Both “further” and “farther” have historically been used as the comparative form of “far,” meaning “at, to or by a greater distance.” The Oxford Dictionaries will tell you “further” and “farther” may be used interchangeably in that meaning, as they have been for hundreds of years.

“Further” has more uses, though. Unlike “farther,” which is limited to descriptions of actual distances, “further” is often used metaphorically or abstractly (ex. “to further a career”).

Because of this, many grammar guides – I include myself among them – suggest simplifying the situation by using “farther” in all contexts describing actual, physical distances, and “further” only for abstract or metaphorical uses. Otherwise you could end up like Ford Motor Co., where my response to their slogan is, “Go further what?”

Share.

Column: Before you go any ‘further’

0

Question: “Jordan, a few years ago Ford Motor Co. used the tagline ‘Go Further.’ Would you please explain the correct use of ‘further’ vs. ‘farther?’ I would prefer to rely on the Grammar Guy rather than Corporate America for grammatical guidance. After all, the business world gave us ‘Lands’ End,’ ‘Eat Fresh’ and ‘Rethink Possible.’ Thank you for furthering the cause of good grammar.” – (Nancy Reichmann, Westfield)

Answer: Hi Nancy … to be fair, the business world also gave us Dodge Ram, which is a pretty fun little oxymoron to see roaming around town.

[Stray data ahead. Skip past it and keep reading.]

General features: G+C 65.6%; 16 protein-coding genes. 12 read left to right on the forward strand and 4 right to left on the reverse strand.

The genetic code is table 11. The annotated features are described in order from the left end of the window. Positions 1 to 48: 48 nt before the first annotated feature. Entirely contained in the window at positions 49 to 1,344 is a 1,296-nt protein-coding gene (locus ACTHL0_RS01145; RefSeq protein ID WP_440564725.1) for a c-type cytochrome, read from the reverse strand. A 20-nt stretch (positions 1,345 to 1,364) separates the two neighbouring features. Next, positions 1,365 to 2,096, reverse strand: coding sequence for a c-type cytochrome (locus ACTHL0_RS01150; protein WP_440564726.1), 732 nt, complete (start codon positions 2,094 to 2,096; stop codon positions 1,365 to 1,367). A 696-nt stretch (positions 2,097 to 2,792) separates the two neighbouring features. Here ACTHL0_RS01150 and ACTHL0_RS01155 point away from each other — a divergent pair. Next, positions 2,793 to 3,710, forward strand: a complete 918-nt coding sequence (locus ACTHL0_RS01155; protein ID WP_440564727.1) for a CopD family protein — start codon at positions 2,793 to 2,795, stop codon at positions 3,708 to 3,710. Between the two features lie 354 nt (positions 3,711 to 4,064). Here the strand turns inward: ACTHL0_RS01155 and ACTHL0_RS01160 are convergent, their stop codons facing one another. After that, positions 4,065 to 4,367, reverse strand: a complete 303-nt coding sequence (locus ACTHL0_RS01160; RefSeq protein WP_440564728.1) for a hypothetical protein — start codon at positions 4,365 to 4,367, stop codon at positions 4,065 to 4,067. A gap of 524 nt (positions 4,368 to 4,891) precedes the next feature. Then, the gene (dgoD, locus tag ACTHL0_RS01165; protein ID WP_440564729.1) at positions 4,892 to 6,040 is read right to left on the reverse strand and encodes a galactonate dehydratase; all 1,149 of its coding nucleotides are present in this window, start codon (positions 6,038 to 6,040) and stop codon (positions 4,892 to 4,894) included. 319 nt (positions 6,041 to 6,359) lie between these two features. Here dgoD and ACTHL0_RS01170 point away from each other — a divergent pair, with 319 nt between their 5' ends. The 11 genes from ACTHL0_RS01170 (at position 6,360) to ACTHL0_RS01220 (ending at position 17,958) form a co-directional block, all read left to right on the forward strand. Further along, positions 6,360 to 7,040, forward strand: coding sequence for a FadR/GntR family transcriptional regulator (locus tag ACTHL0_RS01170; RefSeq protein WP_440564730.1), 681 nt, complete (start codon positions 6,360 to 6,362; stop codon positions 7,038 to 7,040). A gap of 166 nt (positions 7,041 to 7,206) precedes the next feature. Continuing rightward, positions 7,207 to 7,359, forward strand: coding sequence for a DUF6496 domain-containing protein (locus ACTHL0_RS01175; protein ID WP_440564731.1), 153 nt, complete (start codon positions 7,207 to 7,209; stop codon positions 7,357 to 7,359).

More to your point: There can be some ambiguity between whether “further” or “farther” is the correct choice, and this happens to be one of those occasions. Let’s talk about why.

Both “further” and “farther” have historically been used as the comparative form of “far,” meaning “at, to or by a greater distance.” The Oxford Dictionaries will tell you “further” and “farther” may be used interchangeably in that meaning, as they have been for hundreds of years.

“Further” has more uses, though. Unlike “farther,” which is limited to descriptions of actual distances, “further” is often used metaphorically or abstractly (ex. “to further a career”).

Because of this, many grammar guides – I include myself among them – suggest simplifying the situation by using “farther” in all contexts describing actual, physical distances, and “further” only for abstract or metaphorical uses. Otherwise you could end up like Ford Motor Co., where my response to their slogan is, “Go further what?”

Share.

Column: Before you go any ‘further’

0

Question: “Jordan, a few years ago Ford Motor Co. used the tagline ‘Go Further.’ Would you please explain the correct use of ‘further’ vs. ‘farther?’ I would prefer to rely on the Grammar Guy rather than Corporate America for grammatical guidance. After all, the business world gave us ‘Lands’ End,’ ‘Eat Fresh’ and ‘Rethink Possible.’ Thank you for furthering the cause of good grammar.” – (Nancy Reichmann, Westfield)

Answer: Hi Nancy … to be fair, the business world also gave us Dodge Ram, which is a pretty fun little oxymoron to see roaming around town.

More to your point: There can be some ambiguity between whether “further” or “farther” is the correct choice, and this happens to be one of those occasions. Let’s talk about why.

Both “further” and “farther” have historically been used as the comparative form of “far,” meaning “at, to or by a greater distance.” The Oxford Dictionaries will tell you “further” and “farther” may be used interchangeably in that meaning, as they have been for hundreds of years.

“Further” has more uses, though. Unlike “farther,” which is limited to descriptions of actual distances, “further” is often used metaphorically or abstractly (ex. “to further a career”).

Because of this, many grammar guides – I include myself among them – suggest simplifying the situation by using “farther” in all contexts describing actual, physical distances, and “further” only for abstract or metaphorical uses. Otherwise you could end up like Ford Motor Co., where my response to their slogan is, “Go further what?”

Share.